Oral Side Effects of Radiation Therapy
Radiation therapy is used in the treatment or palliation of head and neck cancer patients. Although this therapy is beneficial, it also has serious side effects, all of which decrease the patient's quality of life. Patients are at an increased risk for xerostomia (dry mouth), mucositis (inflammation of the soft tissues of the mouth), dental caries (decay), loss of taste, fibrosis of the muscle, vascular, and lymphatic tissues, malaise, and infection.
One of the most common side effects of radiation therapy is salivary gland dysfunction. Radiation causes irreversible harm to the cells of the salivary glands, damaging the cells that produce the more serous or flowable saliva leaving what remains thick and sticky. This often appears during the first week of radiation and is permanent. Permanent damage to the salivary glands is seen when the radiation dose exceeds 6000cGy. The total cumulative dose of radiation prescribed for head and neck cancer patients is 6500 cGy to 7000 cGy. The dose of radiation and the amount of the glands in the direct line of the beam determine the degree and permanence of salivary gland dysfunction. This decrease in salivary output is different for each individual patient and is dependent on his or her initial salivary output and amount of radiation that is delivered during therapy.
Normal salivary flow aids in cleansing the oral cavity by rinsing food and debris from the area. Once the salivary glands have been radiated, there is less saliva flowing from the glands to aid in the cleansing of the oral cavity. If a strict daily oral hygiene regimen is not followed the retention of the food and debris will lead to increased tooth decay and oral infection.
In the oral cavity saliva also acts as a lubricant. With out saliva the cheeks, lips, teeth, and tongue will not slide over one another properly for comfort at rest, during speech and eating, and movement of food to the stomach. The structures of the oral cavity will stick to one another making normal activity difficult. Saliva also initiates the breakdown of foods for proper digestion and acts as a lubricant so the food flows down to the stomach without feeling as if it is getting caught in the throat or esophagus.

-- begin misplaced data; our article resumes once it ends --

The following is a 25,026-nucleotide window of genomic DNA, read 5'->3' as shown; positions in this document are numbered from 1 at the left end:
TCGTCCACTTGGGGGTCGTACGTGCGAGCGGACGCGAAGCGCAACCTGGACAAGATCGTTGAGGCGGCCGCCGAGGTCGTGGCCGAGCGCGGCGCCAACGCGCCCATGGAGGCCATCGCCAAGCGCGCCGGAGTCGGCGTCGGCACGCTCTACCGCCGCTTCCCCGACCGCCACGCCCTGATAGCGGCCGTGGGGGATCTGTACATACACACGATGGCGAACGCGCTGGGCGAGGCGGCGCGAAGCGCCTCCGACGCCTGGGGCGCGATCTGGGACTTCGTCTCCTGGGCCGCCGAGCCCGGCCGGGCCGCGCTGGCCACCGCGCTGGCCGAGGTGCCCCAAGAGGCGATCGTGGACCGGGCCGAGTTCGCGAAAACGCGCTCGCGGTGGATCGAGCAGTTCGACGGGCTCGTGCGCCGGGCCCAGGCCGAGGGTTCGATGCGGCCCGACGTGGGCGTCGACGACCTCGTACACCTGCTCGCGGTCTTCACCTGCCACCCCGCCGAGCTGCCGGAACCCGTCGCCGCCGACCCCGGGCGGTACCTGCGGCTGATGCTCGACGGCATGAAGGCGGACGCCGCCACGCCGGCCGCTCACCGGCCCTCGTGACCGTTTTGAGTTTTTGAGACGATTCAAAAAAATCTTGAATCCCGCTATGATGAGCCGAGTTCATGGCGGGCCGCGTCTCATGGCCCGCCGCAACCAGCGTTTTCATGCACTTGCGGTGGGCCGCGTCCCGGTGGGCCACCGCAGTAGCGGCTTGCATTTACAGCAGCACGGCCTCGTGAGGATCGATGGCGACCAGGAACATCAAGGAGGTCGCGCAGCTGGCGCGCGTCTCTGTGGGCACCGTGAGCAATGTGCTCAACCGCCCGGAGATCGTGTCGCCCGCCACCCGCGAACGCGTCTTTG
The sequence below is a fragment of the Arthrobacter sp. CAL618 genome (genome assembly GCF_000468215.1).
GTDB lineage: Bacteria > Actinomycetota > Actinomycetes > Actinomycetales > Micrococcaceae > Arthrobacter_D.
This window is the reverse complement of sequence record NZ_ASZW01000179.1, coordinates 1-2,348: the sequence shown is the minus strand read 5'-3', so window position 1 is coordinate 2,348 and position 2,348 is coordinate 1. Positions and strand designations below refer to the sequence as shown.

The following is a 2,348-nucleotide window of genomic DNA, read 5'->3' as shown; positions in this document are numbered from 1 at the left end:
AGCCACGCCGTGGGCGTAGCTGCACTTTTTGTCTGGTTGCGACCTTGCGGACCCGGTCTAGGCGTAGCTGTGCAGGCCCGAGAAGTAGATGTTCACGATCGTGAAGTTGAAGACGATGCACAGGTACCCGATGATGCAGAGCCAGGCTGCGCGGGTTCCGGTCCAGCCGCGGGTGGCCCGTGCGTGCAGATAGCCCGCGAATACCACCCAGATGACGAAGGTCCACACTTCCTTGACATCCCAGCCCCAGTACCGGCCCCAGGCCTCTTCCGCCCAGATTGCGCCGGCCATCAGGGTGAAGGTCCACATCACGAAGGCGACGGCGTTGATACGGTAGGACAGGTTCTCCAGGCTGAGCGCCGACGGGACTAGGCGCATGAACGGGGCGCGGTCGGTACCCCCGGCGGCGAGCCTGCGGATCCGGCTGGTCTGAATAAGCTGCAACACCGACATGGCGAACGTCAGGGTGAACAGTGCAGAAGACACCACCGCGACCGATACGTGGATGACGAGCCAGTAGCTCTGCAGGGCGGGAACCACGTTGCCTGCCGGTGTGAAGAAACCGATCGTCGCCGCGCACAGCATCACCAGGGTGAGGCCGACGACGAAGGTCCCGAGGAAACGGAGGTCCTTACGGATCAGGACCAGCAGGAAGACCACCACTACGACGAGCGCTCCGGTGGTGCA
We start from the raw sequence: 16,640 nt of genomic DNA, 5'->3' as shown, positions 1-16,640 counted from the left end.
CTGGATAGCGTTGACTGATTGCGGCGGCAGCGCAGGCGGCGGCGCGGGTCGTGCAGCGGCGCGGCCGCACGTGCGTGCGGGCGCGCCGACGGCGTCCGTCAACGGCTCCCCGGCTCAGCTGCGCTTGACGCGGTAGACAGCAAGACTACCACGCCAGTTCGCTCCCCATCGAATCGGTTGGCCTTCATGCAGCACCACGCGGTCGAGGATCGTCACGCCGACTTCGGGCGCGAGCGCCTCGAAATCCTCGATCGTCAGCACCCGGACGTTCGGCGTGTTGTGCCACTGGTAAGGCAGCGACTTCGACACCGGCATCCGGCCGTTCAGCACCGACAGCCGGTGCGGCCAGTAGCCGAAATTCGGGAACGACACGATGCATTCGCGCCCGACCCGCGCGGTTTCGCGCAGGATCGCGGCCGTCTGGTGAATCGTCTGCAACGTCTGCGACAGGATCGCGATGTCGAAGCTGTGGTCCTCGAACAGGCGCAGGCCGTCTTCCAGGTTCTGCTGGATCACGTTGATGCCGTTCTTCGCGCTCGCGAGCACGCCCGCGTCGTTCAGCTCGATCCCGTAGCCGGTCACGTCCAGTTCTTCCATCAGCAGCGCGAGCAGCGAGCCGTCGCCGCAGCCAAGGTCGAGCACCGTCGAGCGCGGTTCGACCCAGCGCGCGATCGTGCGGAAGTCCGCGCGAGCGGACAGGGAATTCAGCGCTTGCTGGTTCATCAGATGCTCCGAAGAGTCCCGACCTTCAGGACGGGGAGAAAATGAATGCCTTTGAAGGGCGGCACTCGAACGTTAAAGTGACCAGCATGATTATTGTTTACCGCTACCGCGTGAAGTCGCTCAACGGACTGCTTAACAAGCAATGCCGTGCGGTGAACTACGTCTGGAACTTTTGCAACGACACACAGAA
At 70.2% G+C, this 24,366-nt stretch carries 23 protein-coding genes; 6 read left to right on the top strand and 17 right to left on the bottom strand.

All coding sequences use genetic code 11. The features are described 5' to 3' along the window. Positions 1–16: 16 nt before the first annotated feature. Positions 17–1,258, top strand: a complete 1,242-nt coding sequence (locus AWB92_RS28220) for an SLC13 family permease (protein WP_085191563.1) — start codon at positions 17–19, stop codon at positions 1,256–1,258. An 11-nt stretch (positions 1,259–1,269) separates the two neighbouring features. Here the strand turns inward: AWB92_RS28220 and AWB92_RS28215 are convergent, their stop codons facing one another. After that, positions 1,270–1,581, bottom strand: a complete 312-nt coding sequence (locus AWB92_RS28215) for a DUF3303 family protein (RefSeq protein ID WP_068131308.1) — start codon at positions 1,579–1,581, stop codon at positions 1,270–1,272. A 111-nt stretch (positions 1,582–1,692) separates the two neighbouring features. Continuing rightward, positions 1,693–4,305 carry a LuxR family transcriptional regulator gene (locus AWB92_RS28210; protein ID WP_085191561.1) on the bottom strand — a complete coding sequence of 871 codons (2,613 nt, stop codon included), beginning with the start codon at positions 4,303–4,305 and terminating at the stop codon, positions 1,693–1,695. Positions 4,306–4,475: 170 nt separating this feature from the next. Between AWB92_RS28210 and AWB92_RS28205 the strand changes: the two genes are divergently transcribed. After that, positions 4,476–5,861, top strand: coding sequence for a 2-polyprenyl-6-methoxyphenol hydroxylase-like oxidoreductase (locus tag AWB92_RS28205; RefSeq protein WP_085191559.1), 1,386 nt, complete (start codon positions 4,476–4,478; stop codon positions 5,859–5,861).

The loss of taste is also a complication of radiation therapy. The taste buds are very sensitive to radiation and a partial to complete loss of taste will occur during treatment. The sense of taste will recur after treatment is complete but when and how much taste will be restored is different for each patient. Unfortunately the taste for sweets may be the first sense to recur. This may pose serious complications for patients who are not taking proper care of their teeth. Saliva naturally contains a balance of good and bad entities to maintain oral health. Once this balance to disturbed by radiation therapy the oral environment changes from good to bad. For instance the pH decreases to become more acidic and the bacterial balance is shifted to one that helps promote dental decay.
Mucositis is another common and painful side effect of radiation therapy. It is an inflammatory reaction that can occur starting during the first week of radiation therapy and normally subsides shortly after radiation treatments have ended. The severity of mucositis depends on the radiation dose and the amount of tissues in the line of the radiation beam. It may be compared to a very bad coffee or pizza burn to the soft tissues of the oral cavity making it difficult to eat or speak.
Finally radiation therapy will change the cellular make up of the tissues. The soft tissues such as the skin, muscles and ligaments will be come firm or hard. This may be noticed in the inability to open the mouth as wide as before radiation and or the inability to move your head around. In addition the bone is also affected. If a dental extraction is necessary after radiation therapy there is a possibility that the bone would not heal properly leading to infection. These are life long problems that will not resolve after radiation therapy is complete.
These documents and links are intended to inform you of issues, sequelae, and treatment options related to various diagnoses and maxillofacial prosthodontic treatments that may interest you. The information is not intended to suggest or dictate treatment or outcomes, but may serve to begin a discussion with your physician and prosthodontist.